University of Canberra researchers are working in collaboration with the Canberra Hospital’s Oncology Unit and ICON Cancer Centre to research cancer recovery and life after cancer for patients and their loved ones.
The PACES (pre-habilitation, activity, cancer, exercise and survivorship) research group came together in early 2019 and consists of academics at the University of Canberra who are passionate about conducting research in oncology.
The research is a multi-disciplinary approach to improvement for not only the person with cancer, but their loved ones too.
The program investigates the effect of exercise on cancer patients and those living post-cancer. Exercise classes tailored for the individual have been held for cancer survivors, people going through cancer treatment and people living post-treatment seeking to improve their strength and fitness.
The classes are in high demand, indicating an area of need within the community. Results have been positive for patients with a wide variety of cancers: from breast, to bowel and prostate cancer. People with any type of cancer can be referred or can self-refer into the program.
The PACES group aims to improve overall health outcomes and reduce the risk of developing other chronic conditions as a result of cancer (particularly cardiovascular disease) through exercise.
"The benefits are incredible. Patients are building their strength back up, they are able to complete their chemotherapy and their treatment much easier if they’re fitter and stronger".
I came to nursing to make a meaningful difference to what matters most to people affected by cancer, and most importantly, the areas in which they are in most need of support and intervention.
Catherine Paterson Ph.D
PACES Researcher and Clinical Assistant Professor Ph.D,
(All Distinctions: BA, MSc, PgCert LTA, FHEA, Non-medical prescriber, RAN)
The benefits are incredible. Patients are building their strength back up, they are able to complete their chemotherapy and their treatment much easier if they’re fitter and stronger.
Dr Kellie Toohey
PACES Researcher and Clinical Assistant Professor,
University of Canberra
I have seen the referrals for patients with a diagnosis of cancer increase by more than 4000 per cent in four years in our department. It’s amazing to see the uptake in this group. I want to ensure that all patients have access to the expertise of an Exercise Physiologist.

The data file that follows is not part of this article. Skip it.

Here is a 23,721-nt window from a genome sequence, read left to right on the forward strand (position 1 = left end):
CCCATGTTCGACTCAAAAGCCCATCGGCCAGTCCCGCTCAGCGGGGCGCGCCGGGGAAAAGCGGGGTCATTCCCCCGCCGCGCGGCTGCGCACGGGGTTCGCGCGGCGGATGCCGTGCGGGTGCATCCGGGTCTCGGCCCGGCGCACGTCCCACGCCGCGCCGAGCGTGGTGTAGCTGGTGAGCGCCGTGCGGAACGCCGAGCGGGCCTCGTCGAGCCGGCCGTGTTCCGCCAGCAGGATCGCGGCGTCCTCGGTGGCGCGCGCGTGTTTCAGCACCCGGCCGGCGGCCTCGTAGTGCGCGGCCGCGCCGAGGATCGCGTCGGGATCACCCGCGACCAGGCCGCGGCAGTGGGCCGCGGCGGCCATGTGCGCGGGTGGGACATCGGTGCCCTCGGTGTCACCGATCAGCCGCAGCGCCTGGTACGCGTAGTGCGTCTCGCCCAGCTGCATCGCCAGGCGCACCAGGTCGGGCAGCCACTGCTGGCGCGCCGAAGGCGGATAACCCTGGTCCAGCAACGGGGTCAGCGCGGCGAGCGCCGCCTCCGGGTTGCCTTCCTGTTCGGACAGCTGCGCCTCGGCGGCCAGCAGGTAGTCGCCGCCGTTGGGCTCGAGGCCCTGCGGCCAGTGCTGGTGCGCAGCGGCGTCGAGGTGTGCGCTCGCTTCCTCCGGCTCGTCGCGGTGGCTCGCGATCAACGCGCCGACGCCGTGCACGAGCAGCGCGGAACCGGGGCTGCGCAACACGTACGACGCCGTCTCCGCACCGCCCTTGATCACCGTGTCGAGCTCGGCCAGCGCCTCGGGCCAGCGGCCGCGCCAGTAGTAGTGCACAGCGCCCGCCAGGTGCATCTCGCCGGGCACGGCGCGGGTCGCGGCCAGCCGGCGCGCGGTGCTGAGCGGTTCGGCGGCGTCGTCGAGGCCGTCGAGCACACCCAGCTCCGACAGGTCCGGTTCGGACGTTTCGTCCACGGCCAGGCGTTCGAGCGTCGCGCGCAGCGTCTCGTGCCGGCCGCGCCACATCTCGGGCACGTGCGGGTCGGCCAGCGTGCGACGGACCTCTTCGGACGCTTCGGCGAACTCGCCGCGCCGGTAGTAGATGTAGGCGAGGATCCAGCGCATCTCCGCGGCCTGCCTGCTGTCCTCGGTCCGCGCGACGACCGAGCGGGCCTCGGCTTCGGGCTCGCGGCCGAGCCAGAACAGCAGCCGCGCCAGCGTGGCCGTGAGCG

Higher Degree by Research academic
University of Canberra
The University of Canberra’s PACES research group focusses their research activity on three distinct themes: prehabilitation, physical activity in people affected by cancer and survivorship (life beyond cancer).
The group was established in 2019 and consists of a mixed group of clinical and academic healthcare professionals and a group of researchers working across each area.
At it’s core, PACES focuses on:
Explore some current reasearch projects.
So far, the program has seen some amazing results.
The cancer recovery program is provided by University of Canberra staff and students. Participants make a $400 contribution towards the cost of the program. The actual cost is $1500 (each) for the 16-week program, with the gap being paid for by the University.
The University plans to continue to subsidise the full cost of the program for as many people as possible in the future, but can only do so with your generous support.
Additional funding will also be used to engage PhD and Honours students who contribute greatly to the program.
Our goal is to ensure the cancer recovery program is seen as an important part of cancer treatment, becomes available nationally, and is fully funded for those who need it.
100 per cent of funds raised go directly to the University of Canberra Cancer Research and Recovery Fund.Donate today
Dr Kellie Toohey
Exercise Physiology, physical activity, survivorship, chronic disease, rehabilitation, prehabilitationResearch profile
Professor Nick Brown
Movement analysis and motor controlResearch profile
Associate Professor Catherine Paterson
Oncology nursing, chronic disease, prehabilitationResearch profile
Professor Karen Strickland
Oncology nursing, chronic disease, health services, digital healthResearch profile
Dr Irmina Nahon
Pelvic floor, prostate cancer, rehabilitationResearch profile
Dr Jane Kellett
Oncology palliative care, nutrition and dieteticsResearch profile
Dr Reza Mortazavi
Diagnostic pathology, haematology and blood transfusion, thromboemolismResearch profile
Professor Stuart Semple
Physical activity, CVD, exercise, immunologyResearch profile
Associate Professor Andrew McKune
Stress physiology, immunology and bioenergetics in adaptation to exercise in cancer stress responsesResearch profile
Associate Professor Rachel Bacon
Clinical education and community research, dieteticsResearch profile
Professor Desmond Yip (Adjunct)
Development of biological agents in cancer, renal cell carcinoma and GI cancersResearch profile